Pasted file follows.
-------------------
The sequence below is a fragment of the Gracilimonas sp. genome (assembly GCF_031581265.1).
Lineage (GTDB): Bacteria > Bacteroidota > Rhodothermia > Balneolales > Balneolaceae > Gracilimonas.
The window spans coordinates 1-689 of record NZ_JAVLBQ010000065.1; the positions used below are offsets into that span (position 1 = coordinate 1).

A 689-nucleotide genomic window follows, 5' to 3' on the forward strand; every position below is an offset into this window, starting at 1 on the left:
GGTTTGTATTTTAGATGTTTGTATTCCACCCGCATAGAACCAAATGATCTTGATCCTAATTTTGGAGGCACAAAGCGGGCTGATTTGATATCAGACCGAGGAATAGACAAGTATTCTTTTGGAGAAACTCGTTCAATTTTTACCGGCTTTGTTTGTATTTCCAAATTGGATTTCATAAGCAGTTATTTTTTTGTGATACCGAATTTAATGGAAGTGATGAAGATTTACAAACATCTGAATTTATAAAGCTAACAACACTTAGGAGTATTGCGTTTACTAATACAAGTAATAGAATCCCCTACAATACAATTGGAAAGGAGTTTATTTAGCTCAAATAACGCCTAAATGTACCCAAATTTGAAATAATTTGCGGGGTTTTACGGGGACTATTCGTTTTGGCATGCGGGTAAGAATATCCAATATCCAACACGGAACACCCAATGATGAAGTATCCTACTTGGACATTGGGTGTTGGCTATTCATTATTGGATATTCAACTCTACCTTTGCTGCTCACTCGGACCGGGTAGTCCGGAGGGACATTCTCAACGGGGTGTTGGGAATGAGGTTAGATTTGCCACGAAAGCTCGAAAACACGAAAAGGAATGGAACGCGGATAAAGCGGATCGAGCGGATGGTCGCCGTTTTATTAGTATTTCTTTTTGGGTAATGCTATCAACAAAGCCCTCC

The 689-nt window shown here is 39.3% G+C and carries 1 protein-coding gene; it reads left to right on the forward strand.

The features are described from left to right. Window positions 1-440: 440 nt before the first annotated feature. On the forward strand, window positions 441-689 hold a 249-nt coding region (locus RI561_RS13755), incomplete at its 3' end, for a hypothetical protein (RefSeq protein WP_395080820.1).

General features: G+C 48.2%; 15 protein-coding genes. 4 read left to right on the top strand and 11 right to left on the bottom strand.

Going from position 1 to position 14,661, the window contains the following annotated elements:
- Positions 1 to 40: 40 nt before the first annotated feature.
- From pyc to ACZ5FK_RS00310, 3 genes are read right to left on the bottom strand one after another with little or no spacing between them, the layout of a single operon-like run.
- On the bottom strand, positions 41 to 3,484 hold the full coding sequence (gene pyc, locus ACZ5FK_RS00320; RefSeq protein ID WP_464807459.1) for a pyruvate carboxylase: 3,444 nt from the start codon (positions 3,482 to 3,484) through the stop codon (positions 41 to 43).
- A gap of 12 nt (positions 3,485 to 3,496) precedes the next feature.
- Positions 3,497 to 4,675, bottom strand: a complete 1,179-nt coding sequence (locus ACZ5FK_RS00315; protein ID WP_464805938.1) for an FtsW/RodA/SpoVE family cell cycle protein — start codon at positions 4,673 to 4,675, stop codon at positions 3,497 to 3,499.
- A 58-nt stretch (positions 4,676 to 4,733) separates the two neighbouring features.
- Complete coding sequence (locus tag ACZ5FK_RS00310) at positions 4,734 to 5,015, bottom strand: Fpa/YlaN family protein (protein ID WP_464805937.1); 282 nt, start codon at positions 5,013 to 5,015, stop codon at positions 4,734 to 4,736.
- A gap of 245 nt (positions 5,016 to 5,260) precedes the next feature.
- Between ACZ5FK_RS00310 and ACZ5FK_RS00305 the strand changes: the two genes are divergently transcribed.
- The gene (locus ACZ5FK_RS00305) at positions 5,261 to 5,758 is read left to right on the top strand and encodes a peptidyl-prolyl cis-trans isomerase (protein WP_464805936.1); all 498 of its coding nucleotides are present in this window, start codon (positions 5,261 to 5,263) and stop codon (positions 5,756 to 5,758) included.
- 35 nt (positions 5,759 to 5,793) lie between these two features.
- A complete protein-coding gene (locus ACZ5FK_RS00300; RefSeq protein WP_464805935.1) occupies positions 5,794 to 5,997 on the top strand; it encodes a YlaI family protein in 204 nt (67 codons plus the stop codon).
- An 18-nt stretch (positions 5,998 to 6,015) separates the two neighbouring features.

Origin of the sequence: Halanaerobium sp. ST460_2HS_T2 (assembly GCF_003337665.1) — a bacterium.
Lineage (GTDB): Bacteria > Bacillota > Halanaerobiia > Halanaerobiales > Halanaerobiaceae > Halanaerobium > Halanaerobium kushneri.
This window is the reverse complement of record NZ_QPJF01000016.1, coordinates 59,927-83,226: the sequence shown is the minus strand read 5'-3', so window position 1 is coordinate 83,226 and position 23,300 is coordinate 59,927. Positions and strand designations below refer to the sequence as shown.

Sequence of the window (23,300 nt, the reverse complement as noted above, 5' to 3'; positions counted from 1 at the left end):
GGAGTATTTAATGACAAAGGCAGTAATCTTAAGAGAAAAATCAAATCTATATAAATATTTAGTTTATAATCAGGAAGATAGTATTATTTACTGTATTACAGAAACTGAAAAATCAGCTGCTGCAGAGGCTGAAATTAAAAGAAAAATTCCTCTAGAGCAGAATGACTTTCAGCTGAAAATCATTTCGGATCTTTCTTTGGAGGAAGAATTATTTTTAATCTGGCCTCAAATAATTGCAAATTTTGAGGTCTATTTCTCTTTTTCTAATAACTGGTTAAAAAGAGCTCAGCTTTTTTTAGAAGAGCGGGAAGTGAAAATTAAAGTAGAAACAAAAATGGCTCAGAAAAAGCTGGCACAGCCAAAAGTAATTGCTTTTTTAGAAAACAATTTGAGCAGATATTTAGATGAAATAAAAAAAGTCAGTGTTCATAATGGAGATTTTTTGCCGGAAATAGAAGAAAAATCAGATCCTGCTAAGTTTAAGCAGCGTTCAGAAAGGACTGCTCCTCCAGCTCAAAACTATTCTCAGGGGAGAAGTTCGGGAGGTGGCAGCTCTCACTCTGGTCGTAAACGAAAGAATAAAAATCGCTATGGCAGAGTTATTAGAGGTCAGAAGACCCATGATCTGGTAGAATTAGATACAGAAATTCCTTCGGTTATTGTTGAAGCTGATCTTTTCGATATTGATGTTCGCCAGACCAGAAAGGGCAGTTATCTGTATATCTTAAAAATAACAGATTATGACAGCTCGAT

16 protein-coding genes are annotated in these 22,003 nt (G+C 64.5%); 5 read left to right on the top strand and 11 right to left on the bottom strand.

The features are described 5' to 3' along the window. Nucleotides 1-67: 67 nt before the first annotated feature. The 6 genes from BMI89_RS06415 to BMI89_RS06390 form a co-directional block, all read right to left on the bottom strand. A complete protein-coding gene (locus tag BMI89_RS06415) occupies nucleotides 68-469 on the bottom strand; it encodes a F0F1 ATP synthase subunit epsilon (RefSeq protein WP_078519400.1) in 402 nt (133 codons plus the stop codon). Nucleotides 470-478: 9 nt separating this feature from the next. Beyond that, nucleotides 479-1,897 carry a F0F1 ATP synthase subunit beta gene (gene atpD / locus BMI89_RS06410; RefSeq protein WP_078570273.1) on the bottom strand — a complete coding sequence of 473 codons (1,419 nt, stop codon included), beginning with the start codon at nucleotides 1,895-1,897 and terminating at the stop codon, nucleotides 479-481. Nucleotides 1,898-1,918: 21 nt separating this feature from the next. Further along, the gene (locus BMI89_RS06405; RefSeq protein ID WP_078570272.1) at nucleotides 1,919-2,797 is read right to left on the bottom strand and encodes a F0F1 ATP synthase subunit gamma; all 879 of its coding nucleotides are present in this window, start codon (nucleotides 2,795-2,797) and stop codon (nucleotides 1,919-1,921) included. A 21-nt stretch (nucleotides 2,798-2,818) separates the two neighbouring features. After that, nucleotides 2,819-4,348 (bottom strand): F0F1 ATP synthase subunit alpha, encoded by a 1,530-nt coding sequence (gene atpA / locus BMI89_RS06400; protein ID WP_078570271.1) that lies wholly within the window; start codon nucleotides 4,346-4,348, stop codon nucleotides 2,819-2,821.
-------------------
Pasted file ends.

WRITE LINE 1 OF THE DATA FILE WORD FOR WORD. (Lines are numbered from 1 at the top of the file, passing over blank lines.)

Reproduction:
The sequence below is a fragment of the Gracilimonas sp. genome (assembly GCF_031581265.1).